Looking for a distro

(Andrew) #1

I’ve been waiting forever for LUbuntu LXDE to switch to LXQt. I’m looking for a current distribution which is easier than Arch to install and wireless works, which is using LXQt. I tried Void and felt that most Qt applications were not in their repository. Which is why im here. Thank you. P.s. Manjaro has a page on their site listing Qt applications. I suggest you put that or your own research here.

(Alf Gaida) #2

Try siduction (based on sid) Sparky (based on testing), debian stable, testing or sid - or just lubuntu next and fix the few remaining bugs yourself - it isn’t that much to do

(Jim Shriner) #3

Penpal_andrew’s suggestion is a good one, IMO. Here’s the link:


agaida’s suggestions are good also. I’ve been massaging Lubuntu Next, but it’s beta with daily snapshot ISOs. Certainly functional if you fix the bugs yourself, as agaida suggests, but not turnkey. He’s too modest to pimp his own distro that he maintains, but Siduction LXQT is the gold standard of LXQT distros right now, IMO. The only downside of Siduction (for me, perhaps not for your) is it’s cutting edge nature. I personally prefer a “leading edge” where new packages have been slightly triaged to massage unforseen bugs. But in all fairness to Siduction, that hasn’t really been a problem. I’m just paranoid about a cutting edge distro on my (mostly) production machines. You’ve already looked at Arch, Void, and Manjaro, so maybe cutting edge rolling release isn’t an issue for you. If that’s a true statement, Siduction is the obvious choice for you, IMO!

Red Core (based on Gentoo) also looks nice, but I haven’t tinkered with it yet and…well, it’s based on Gentoo, the preferred distro of masochists. Although Red Core is trying to make Gentoo more user-friendly in a manner similar to what Manjaro has done with Arch.

IN MY OPINION, if you’re cool with a cutting edge rolling release distro, I’d go with Siduction LXQT! If you prefer a less cutting edge, fixed release distro, I’d go with Lubuntu Next and tinker with it like agaida mentioned. Biggest problem with that, right now, is that Lubuntu Next is only supported for 9 months. I really wish they had it ready for the 18.04 LTS. Thinking about hacking LXDE out of Lubuntu 18.04, adding an LXQT PPA, and seeing if I can’t get a 3-year window out of it, like I would’ve with LXDE.

But I honestly think Siduction LXQT is what you’re looking for.

(Alf Gaida) #4

To be honest - i would go with Lubuntu next if i’m used to ubuntu - the packages are the same, the bugs are slightly different :stuck_out_tongue:

(Andrew) #5

Given that I have a key person from siduction here, I will give that my next attempt. If I have problems or want to give praise, it makes it easier. I’m surprised at how helpful the siduction website is and I never heard of this distro before. P.s. I do not have production machines. I’m just a lone person doing my thing who decided to leave Windows behind in my past. If things mess up, I just start over.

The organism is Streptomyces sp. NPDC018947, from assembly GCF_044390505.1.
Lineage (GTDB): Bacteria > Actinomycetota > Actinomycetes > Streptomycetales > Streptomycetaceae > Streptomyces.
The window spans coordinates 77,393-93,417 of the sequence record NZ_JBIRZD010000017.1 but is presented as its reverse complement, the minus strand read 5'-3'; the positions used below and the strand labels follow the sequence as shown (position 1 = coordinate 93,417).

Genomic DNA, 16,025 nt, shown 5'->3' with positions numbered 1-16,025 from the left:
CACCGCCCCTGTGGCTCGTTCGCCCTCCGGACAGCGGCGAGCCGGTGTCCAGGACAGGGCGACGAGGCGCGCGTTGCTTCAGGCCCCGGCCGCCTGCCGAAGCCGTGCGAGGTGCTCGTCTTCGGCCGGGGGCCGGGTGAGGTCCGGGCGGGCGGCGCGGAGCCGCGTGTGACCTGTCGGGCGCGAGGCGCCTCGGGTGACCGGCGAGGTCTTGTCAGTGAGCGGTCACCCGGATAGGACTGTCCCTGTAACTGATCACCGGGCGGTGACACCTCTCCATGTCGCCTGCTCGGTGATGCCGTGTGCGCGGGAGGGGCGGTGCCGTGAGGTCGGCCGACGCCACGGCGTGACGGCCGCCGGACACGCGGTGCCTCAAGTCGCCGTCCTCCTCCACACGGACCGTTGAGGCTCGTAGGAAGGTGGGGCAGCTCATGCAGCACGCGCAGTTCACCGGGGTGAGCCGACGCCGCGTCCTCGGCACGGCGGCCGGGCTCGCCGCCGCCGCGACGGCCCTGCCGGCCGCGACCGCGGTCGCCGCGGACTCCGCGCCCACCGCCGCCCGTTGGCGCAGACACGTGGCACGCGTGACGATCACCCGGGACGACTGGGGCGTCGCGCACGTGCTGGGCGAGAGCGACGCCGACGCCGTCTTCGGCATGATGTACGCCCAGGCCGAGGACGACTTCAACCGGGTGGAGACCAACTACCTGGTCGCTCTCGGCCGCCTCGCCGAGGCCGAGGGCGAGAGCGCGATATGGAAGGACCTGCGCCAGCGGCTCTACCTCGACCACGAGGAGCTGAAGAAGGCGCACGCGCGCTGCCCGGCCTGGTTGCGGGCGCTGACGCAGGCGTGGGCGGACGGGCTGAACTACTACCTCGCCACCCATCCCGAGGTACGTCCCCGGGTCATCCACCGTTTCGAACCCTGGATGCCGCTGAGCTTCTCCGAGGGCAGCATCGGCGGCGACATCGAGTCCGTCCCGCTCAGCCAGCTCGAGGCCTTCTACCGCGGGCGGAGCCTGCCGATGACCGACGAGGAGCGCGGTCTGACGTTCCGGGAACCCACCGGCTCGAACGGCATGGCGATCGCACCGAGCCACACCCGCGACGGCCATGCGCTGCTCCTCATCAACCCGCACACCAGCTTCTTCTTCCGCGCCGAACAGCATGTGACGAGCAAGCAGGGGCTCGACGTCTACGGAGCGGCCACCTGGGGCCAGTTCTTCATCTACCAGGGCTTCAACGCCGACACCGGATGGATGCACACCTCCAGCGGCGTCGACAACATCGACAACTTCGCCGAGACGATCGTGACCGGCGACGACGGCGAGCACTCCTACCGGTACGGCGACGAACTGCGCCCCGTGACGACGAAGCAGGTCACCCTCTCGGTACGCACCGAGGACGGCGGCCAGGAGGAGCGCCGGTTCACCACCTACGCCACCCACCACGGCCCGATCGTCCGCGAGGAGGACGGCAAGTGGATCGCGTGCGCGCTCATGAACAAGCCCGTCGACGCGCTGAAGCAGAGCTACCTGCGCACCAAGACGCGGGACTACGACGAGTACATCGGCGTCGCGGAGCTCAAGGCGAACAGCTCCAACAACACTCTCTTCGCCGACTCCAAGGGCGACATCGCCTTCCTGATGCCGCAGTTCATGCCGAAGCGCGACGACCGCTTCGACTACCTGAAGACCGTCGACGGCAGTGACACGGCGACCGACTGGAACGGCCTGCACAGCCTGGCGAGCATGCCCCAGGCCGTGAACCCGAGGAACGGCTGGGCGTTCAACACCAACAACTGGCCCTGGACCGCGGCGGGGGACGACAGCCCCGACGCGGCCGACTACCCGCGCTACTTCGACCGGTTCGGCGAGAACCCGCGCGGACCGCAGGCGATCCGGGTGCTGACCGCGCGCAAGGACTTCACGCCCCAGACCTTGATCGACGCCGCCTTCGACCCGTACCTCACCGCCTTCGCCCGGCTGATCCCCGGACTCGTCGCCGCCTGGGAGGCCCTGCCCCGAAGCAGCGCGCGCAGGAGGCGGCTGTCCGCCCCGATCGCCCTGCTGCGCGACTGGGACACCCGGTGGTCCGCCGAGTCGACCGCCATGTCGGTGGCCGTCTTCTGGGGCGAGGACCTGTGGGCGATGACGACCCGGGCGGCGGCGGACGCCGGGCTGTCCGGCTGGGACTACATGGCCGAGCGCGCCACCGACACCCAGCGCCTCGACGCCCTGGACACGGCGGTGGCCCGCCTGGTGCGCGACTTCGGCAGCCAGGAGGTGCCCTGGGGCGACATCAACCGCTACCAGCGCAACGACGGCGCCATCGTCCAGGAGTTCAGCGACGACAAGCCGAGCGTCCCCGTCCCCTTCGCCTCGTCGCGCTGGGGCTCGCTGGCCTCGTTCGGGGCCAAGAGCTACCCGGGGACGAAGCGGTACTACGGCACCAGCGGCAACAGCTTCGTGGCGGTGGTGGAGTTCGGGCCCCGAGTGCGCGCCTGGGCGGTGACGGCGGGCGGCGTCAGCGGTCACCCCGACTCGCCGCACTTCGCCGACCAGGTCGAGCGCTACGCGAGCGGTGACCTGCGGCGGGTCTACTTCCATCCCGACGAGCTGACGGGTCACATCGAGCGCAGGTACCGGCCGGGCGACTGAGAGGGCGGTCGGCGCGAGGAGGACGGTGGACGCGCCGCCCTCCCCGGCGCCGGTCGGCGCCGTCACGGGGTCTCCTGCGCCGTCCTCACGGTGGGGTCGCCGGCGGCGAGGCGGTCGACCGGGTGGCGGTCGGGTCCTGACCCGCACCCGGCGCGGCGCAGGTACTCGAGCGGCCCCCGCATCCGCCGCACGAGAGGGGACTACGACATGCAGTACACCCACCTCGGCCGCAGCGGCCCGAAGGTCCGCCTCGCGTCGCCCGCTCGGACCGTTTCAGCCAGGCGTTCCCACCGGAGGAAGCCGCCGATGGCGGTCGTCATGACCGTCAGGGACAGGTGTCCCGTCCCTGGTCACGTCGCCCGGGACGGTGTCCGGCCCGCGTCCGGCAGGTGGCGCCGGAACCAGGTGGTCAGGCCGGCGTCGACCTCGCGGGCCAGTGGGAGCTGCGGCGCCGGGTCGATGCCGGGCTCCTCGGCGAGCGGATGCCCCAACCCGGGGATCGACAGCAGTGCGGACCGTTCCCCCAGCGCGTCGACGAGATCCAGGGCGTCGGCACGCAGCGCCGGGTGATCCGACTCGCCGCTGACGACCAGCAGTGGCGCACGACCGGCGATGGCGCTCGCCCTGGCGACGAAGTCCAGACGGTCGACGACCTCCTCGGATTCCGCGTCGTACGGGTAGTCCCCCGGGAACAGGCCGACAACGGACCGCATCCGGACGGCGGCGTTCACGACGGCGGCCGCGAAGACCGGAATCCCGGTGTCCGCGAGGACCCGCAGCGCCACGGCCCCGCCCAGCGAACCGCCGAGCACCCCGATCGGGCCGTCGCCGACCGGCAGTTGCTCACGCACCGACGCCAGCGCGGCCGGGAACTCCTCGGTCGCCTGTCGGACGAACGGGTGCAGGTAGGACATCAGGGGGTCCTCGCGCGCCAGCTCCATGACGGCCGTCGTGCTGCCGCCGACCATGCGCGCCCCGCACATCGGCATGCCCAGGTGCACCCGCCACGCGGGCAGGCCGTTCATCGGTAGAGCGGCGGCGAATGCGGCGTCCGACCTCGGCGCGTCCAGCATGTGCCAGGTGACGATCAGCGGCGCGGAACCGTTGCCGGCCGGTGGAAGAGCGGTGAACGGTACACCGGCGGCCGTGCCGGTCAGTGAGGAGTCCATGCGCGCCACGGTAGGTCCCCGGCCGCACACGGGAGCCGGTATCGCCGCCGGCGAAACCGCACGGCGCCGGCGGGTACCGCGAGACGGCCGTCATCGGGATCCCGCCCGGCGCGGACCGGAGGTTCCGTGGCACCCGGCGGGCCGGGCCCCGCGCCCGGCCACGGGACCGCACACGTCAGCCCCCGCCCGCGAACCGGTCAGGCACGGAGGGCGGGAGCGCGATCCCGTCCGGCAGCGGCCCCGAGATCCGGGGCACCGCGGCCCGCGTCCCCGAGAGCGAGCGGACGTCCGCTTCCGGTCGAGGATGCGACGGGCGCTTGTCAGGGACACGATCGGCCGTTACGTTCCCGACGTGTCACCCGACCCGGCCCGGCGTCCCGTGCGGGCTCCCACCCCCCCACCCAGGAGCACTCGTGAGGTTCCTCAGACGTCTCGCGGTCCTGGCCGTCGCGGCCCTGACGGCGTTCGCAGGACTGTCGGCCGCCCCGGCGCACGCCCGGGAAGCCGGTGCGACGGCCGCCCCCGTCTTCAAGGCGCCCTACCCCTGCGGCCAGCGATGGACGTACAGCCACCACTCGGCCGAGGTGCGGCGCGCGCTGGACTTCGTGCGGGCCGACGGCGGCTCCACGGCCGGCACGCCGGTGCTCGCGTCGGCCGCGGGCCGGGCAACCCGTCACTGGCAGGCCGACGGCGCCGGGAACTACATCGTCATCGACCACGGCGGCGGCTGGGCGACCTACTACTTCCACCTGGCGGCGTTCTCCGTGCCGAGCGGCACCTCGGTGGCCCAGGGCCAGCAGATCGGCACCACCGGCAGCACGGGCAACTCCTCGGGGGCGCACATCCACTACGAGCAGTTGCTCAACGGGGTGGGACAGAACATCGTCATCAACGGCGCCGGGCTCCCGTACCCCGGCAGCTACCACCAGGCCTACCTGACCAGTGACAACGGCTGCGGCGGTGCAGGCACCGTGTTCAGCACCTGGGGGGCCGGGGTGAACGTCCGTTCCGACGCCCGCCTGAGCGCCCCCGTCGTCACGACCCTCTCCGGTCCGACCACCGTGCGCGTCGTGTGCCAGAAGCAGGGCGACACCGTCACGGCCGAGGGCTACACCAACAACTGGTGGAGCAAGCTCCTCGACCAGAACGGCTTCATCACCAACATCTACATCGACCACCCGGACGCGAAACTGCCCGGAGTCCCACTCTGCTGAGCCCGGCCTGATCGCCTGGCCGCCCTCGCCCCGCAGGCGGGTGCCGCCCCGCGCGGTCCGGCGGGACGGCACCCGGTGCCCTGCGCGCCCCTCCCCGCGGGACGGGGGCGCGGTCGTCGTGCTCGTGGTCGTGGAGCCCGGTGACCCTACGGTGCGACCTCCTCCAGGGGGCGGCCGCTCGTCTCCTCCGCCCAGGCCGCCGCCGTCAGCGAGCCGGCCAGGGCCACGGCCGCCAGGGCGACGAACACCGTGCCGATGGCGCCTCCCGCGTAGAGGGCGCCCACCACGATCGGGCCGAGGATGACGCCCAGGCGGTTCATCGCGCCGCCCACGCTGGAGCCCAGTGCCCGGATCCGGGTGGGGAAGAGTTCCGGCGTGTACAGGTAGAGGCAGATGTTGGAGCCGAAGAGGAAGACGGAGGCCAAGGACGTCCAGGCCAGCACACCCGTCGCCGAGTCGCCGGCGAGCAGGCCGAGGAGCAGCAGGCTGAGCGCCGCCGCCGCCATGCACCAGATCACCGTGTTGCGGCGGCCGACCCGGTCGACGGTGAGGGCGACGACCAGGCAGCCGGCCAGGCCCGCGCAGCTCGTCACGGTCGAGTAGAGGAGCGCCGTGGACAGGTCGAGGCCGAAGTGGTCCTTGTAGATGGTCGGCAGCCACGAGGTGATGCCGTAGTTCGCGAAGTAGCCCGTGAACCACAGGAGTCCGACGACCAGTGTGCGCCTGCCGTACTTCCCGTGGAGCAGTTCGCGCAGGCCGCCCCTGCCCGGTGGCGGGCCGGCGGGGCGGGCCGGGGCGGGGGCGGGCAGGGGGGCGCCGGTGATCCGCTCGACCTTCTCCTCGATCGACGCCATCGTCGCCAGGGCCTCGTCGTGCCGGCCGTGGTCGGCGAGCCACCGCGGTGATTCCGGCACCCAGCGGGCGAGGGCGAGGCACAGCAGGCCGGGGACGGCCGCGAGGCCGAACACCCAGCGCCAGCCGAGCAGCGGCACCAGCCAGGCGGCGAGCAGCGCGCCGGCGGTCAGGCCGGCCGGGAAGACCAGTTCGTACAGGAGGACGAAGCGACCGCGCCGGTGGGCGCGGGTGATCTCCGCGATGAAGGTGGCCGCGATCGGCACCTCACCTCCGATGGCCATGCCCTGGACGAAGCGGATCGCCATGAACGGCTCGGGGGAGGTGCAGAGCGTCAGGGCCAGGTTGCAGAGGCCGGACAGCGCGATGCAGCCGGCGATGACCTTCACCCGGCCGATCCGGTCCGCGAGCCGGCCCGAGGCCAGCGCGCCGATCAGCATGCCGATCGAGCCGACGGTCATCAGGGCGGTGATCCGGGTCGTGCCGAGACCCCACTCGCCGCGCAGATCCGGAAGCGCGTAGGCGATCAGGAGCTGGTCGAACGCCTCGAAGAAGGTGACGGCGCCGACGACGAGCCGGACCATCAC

(Alf Gaida) #6

I really don’t want to discourage you - but please be aware of the very nature of sid and rolling releases. If you can handle it - fine. If you can’t handle it right now - you will learn it :wink: Erm, it might be in some circumstances that you have to and will learn really fast.

(Jim Shriner) #7

Penpal indicated a familiarity with Arch, Void, and Manjaro. While Manjaro is pretty user-friendly for a rolling release, I believe Arch and Void have similar requirements for knowledge/skillsets as Siduction. And FWIW, Siduction has been supremely stable for me (so far). Stable enough that I’ve considered replacing the LTS system on my daily driver and production machines with Siduction. I won’t, of course, but it’s tempted me. :japanese_ogre:

(Alf Gaida) #8

Better save than sorry :stuck_out_tongue: Ok, you want to read the “Upgrade Warnings” section in the forum before each upgrade, quite obvious, just like in Arch. Second - read and understand the apt output before hitting <y>, also obvious but important. Third - don’t (never) use apt-get (synaptic, aptitude, myon etc), use apt instead to install or upgrade the system. Thats nearly all. dist-upgrades are the recommended way of doing upgrades. If there are any removals within the upgrade process, don’t hit <y> unless you are very sure that you know what you are going to do. If there are any doubts, hit <n> and ask in forum or IRC. It will be worth it.

This is no pampering or spoonfeeding, just the experience of some years (also years in supporting siduction). Right now Sid is more or less easy going, but there will be times when shit hit the fan - so a good apt $foo is really helpful.

(Mark Rabideau) #9

You probably have already decided on something but… if you are still shopping may want to take a copy of this MXLinux based LXQT-kwin11 Debian install. You are free to play with it or whatever. Enjoy.

A detailed explanation may be found here: